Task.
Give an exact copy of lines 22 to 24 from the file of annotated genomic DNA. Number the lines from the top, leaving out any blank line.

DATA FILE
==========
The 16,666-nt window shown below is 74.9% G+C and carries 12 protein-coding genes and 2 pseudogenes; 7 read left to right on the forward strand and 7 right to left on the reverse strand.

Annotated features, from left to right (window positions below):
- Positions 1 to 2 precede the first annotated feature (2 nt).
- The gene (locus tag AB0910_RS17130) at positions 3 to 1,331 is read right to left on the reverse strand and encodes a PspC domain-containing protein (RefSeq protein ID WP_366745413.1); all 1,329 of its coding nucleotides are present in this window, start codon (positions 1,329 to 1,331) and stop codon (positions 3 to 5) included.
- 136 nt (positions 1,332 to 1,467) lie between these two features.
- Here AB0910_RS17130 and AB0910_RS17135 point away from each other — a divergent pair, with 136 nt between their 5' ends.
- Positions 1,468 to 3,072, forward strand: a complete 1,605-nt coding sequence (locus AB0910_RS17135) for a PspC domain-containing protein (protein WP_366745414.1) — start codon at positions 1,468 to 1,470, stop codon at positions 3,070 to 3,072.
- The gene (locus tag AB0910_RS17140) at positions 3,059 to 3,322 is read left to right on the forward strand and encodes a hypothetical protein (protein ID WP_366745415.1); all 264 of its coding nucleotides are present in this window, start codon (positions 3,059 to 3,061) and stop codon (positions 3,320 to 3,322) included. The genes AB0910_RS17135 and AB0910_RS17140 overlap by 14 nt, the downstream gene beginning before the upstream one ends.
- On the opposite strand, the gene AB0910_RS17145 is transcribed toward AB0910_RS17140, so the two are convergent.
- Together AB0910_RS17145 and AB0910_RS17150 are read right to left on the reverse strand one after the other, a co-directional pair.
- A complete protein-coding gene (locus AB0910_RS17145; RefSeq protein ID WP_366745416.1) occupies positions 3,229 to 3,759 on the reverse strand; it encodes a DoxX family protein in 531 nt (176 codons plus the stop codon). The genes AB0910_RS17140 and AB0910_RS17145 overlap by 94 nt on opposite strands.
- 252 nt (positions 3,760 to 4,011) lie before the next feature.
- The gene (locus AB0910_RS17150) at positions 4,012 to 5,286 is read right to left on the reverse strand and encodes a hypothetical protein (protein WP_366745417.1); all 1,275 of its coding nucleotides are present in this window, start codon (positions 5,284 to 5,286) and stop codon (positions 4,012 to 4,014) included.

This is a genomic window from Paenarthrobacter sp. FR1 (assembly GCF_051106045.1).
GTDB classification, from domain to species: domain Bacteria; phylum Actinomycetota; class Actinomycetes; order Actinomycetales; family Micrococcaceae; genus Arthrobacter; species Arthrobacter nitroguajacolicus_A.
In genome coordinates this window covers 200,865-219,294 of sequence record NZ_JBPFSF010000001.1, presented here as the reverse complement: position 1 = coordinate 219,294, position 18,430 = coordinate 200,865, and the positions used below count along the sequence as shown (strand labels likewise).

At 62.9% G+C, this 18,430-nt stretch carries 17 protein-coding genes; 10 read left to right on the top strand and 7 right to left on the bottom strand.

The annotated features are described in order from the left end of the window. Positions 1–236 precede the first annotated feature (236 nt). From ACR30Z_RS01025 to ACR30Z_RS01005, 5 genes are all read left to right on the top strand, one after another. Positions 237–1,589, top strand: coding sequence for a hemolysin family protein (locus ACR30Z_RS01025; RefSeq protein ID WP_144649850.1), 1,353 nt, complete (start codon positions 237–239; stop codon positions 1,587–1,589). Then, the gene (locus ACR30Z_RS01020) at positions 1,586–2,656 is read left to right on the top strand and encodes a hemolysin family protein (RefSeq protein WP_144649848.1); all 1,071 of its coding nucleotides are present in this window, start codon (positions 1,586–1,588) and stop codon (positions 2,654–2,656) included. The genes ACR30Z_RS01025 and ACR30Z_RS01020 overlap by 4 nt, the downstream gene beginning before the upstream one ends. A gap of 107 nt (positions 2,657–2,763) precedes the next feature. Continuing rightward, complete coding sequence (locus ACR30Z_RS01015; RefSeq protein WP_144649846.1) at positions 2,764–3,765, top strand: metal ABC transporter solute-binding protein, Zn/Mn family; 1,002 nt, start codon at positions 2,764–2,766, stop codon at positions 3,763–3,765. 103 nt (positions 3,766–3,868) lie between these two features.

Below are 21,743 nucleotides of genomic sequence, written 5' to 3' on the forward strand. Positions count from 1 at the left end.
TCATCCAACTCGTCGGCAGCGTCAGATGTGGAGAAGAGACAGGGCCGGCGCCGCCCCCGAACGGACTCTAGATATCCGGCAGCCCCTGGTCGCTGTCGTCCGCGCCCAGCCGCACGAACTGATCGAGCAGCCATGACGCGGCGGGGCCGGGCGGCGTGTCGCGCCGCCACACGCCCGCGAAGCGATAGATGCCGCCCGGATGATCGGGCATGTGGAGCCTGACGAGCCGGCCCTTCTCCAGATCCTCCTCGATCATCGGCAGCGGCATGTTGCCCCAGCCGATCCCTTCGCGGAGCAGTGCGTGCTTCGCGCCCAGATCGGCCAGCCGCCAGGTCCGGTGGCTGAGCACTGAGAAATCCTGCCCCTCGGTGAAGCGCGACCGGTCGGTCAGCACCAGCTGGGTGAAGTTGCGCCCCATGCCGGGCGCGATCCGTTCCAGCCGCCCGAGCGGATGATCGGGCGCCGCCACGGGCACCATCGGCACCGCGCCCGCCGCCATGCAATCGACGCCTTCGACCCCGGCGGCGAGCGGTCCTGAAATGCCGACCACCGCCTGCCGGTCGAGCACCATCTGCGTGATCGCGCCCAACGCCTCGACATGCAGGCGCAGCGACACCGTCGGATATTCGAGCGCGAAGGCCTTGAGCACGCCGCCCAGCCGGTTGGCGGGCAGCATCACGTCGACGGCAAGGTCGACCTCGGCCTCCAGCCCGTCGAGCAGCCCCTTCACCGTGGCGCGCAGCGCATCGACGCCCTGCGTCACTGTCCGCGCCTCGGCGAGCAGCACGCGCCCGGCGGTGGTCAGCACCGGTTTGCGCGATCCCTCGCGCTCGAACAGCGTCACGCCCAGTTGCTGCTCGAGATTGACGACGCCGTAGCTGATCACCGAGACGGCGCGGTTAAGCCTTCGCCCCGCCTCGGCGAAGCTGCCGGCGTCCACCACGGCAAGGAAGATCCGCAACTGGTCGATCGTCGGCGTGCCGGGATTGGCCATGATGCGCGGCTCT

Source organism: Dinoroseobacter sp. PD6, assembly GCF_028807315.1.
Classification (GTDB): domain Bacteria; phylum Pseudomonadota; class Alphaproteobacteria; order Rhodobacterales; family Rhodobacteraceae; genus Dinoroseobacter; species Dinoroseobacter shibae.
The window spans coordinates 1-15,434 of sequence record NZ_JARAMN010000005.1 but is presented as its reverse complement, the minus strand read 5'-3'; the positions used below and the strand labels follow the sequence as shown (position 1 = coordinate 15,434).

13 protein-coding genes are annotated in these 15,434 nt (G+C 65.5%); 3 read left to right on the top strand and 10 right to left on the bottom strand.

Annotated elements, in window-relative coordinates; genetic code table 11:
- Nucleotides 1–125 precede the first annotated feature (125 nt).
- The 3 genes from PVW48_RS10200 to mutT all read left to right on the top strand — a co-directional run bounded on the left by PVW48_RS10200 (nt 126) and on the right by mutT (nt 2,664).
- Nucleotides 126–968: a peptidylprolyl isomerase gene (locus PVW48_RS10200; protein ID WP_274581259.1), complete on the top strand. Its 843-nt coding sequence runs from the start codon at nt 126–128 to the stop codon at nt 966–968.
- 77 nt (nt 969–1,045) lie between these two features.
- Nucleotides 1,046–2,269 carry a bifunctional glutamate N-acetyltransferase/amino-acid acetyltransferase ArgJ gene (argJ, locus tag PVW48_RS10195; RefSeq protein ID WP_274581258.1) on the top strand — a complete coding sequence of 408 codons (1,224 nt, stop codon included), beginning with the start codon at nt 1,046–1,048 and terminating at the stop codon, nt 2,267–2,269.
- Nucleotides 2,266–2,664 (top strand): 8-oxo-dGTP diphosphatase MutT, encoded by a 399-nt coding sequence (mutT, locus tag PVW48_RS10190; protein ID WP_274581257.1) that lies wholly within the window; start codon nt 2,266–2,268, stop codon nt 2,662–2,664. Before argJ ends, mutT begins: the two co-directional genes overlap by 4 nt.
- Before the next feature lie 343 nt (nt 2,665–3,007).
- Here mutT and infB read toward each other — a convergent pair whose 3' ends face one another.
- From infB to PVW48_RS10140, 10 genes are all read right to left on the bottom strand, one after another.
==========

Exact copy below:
Classification (GTDB): domain Bacteria; phylum Pseudomonadota; class Alphaproteobacteria; order Rhodobacterales; family Rhodobacteraceae; genus Dinoroseobacter; species Dinoroseobacter shibae.
The window spans coordinates 1-15,434 of sequence record NZ_JARAMN010000005.1 but is presented as its reverse complement, the minus strand read 5'-3'; the positions used below and the strand labels follow the sequence as shown (position 1 = coordinate 15,434).

13 protein-coding genes are annotated in these 15,434 nt (G+C 65.5%); 3 read left to right on the top strand and 10 right to left on the bottom strand.